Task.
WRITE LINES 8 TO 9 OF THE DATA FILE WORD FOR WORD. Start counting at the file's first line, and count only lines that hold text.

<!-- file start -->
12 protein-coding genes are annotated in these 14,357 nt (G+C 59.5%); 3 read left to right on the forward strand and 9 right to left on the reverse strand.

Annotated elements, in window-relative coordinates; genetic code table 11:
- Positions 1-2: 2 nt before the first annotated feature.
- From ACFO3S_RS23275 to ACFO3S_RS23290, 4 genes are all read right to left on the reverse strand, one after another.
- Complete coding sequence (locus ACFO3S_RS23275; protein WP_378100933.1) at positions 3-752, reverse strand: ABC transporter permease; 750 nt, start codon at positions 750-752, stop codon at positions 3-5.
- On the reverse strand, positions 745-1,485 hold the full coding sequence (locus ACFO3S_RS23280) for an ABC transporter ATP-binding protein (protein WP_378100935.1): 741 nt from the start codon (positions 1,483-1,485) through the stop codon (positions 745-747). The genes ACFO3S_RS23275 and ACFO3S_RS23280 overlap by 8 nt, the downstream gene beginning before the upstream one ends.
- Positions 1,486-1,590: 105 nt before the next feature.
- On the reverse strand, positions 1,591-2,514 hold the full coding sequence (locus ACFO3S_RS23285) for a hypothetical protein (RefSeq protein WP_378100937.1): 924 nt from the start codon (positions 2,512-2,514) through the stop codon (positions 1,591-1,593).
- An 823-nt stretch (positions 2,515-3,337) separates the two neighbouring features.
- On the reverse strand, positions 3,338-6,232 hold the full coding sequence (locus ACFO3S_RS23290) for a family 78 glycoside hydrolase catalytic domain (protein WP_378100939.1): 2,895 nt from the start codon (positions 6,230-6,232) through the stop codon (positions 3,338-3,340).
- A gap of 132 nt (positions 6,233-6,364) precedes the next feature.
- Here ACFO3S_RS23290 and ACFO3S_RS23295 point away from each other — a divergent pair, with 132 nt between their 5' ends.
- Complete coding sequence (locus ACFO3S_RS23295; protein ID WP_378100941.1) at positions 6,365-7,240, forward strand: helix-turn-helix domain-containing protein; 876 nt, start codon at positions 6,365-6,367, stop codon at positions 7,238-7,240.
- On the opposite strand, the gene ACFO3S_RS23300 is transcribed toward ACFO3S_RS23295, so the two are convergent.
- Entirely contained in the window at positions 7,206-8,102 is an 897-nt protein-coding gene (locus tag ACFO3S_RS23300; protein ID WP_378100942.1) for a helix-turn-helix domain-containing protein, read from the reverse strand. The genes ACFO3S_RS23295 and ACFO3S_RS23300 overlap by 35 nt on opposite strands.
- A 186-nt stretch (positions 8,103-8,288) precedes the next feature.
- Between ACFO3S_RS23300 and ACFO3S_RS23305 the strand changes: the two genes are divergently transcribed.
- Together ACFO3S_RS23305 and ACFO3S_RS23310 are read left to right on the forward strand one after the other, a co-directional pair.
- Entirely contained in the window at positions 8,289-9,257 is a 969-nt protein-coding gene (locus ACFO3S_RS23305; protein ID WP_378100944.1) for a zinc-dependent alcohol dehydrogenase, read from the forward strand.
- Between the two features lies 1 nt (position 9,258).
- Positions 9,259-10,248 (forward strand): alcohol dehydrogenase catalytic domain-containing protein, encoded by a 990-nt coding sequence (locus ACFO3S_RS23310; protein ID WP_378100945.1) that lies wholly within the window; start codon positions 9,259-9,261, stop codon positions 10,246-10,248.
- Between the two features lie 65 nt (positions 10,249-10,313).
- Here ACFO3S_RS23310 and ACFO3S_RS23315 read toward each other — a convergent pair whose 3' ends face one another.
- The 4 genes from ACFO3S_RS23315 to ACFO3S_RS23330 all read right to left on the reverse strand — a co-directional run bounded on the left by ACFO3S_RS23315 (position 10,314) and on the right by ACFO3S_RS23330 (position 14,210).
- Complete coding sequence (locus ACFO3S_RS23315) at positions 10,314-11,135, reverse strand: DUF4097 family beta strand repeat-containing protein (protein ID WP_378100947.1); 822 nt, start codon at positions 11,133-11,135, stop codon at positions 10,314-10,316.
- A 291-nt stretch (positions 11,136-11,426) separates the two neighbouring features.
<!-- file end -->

- On the reverse strand, positions 1,591-2,514 hold the full coding sequence (locus ACFO3S_RS23285) for a hypothetical protein (RefSeq protein WP_378100937.1): 924 nt from the start codon (positions 2,512-2,514) through the stop codon (positions 1,591-1,593).
- An 823-nt stretch (positions 2,515-3,337) separates the two neighbouring features.